I wanted this winter. I did snow dances in my mind, longing for a season of magical decadence a la Phillip Pullman or Mark Helprin. There would be skiing, snowshoeing, tracking, hours in the woods, pots of piping tea.
We’ve been graced with it all. There’s been snow like cake, like sugar, like flecks of starlings swinging. I’ve celebrated it.
I’ve also been inside. A lot. The hours spent in the neighborhood, unable to leave because of bald tires and bad roads, have lent themselves to reams of metaphors, research logs, and seed schedules. Wool’s been spun, literally and figuratively. The piles of photographs and shoes and sweaters in my closet have been swept up and tidied. I’ve been trapping mice, or attempting to, devastated over the tiny broken bodies but unwilling to attempt live traps in the bitter cold.
More than anything my hands have been perched over letters and letting them go in rushes. Fingers form the botanical and pinyin names of Chinese herbs. They jot the number of days it takes for a seed to grow girthy enough to be plucked from a nursery and transplanted into the yawning earth.
I flutter and fret, hover and strike, stacking syllables into prose and roaming for words better than those already chosen. The more I write the more deeply I fall in love with the craft and practice.
Perhaps paradoxically, the more I sit the happier I am to not be a full-time writer. Chairs and the sedentary get me twitching after awhile. My mind is worked to exhaustion and I long for the feeling of a shovel in my hand and a garden of possibility before me. (A real garden, not one in metaphor.)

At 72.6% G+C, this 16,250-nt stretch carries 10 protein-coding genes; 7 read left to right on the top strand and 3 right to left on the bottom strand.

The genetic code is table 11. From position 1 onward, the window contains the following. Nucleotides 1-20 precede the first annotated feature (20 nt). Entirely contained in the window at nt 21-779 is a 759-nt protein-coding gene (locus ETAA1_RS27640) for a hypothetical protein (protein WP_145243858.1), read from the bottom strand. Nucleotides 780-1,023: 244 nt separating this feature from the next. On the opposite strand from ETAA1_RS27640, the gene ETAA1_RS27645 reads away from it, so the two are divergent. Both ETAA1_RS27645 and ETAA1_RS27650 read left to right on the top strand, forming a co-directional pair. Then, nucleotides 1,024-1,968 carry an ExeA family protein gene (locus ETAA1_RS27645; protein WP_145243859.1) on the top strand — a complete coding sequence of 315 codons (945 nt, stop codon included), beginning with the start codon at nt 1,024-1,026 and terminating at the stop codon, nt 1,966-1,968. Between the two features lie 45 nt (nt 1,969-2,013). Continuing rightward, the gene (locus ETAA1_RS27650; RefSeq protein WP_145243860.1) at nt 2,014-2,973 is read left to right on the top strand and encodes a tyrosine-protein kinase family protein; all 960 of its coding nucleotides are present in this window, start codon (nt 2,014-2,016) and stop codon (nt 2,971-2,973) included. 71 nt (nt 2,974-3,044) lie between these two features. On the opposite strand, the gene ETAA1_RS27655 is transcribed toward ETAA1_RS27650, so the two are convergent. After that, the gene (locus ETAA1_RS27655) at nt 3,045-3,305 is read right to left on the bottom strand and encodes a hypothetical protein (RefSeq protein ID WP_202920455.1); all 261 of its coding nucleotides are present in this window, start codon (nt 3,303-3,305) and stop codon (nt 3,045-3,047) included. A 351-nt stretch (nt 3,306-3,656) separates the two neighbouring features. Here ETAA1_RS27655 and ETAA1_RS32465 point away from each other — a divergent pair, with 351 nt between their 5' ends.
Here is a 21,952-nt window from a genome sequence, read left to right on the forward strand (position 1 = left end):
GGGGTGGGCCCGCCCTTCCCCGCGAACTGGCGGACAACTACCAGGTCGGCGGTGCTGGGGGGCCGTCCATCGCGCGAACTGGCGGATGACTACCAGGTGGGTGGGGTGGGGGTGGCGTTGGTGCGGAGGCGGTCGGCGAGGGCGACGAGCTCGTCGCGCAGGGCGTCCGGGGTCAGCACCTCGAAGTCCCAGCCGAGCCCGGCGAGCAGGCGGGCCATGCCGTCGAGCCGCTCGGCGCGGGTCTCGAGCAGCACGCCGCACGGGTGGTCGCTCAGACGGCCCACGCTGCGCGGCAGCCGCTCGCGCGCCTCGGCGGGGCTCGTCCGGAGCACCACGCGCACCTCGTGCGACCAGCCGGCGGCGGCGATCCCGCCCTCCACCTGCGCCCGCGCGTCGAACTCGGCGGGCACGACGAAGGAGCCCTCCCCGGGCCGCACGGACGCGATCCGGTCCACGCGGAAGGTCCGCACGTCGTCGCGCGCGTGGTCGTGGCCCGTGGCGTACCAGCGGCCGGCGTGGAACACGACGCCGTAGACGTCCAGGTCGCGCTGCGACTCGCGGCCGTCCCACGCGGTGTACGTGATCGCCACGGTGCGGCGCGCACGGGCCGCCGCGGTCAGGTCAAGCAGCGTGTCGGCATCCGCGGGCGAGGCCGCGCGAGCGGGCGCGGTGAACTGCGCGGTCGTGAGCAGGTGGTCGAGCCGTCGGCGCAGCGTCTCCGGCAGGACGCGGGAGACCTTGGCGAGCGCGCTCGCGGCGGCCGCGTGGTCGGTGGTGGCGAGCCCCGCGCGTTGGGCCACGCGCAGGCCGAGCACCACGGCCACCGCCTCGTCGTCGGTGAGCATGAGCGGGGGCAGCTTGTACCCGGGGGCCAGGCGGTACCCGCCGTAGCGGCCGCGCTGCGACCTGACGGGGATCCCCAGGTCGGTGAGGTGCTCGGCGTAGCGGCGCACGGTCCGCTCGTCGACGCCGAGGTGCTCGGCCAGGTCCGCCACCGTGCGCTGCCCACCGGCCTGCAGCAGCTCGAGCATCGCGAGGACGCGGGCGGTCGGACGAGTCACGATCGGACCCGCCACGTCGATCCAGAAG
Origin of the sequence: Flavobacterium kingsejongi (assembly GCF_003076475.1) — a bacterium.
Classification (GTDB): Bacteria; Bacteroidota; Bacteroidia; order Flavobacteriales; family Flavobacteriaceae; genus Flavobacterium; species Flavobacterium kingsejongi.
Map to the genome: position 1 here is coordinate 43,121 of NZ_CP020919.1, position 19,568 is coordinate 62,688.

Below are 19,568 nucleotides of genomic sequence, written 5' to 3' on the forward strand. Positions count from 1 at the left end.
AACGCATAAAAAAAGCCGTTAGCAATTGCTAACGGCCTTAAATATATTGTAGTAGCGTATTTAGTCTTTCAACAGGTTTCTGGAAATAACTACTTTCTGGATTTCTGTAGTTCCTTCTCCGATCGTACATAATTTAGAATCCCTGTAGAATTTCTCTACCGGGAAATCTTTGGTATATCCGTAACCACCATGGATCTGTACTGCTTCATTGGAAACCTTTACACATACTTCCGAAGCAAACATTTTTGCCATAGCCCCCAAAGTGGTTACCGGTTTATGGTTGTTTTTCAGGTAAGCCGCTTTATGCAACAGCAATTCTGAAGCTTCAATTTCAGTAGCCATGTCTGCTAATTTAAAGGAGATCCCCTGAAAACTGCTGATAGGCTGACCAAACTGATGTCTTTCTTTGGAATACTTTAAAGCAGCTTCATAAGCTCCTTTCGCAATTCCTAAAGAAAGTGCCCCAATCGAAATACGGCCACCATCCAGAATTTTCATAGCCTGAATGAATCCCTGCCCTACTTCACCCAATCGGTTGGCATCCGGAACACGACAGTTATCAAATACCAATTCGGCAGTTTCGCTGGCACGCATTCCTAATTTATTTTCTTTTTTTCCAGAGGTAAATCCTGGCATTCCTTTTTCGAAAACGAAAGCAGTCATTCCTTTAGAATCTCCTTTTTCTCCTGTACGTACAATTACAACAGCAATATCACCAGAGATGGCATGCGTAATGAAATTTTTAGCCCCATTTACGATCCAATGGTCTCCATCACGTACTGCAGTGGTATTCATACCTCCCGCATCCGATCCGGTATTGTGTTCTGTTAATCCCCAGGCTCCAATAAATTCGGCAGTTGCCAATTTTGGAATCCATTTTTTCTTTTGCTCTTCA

- Starlings. 2nd Murmur no. 23, 2006 (Richard Barnes / Foley Gallery)
Now, on this last day of February, my sitting days are about to end. Beginning next week I’ll be back at the farm, my life returning to the old, familiar cycles of sowing, transplanting, harvesting and selling.
In my mind, winter ends after this weekend. It’s already begun being ushered out by the cardinals and blue jays singing in the morning. I love the cold blue of these days as they are warmed with song, where even the house sparrows are lovely to listen to. Any bird sound makes me feel lighter and alive and longing to shed another layer.
Because of the sweet madness of March, marked by all the plans and work and the water and warm muscle that fuels it, I’m going to concentrate on poetry for a while. There won’t be as much time for the prose of blogging (especially given all of the other writing I’m doing; the editing of my book, being a contributing writer for Herbstalk, and more). And, I love poetry. I pick it apart like a buzzard. I gulp down what I love and stay away from everything else.
So please join me in a month of poems. The theme: birds. The alternative theme? Anything mud-luscious and everything puddle-wonderful. There’s a lot of glorious and fecund poetry out there about the transformation of seasons that we’re all just starting to witness or about to. If you have a poem that you especially love, be it your own or another’s, please share it in the comments, on the S & P Facebook page, or on twitter, hashtag #MudSongs.
To quote Tegan and Sarah: here comes the rush.
To explore the physical sounds of a spring morning, please visit Anatomy of a Spring Morning from the Spokes and Petals archives.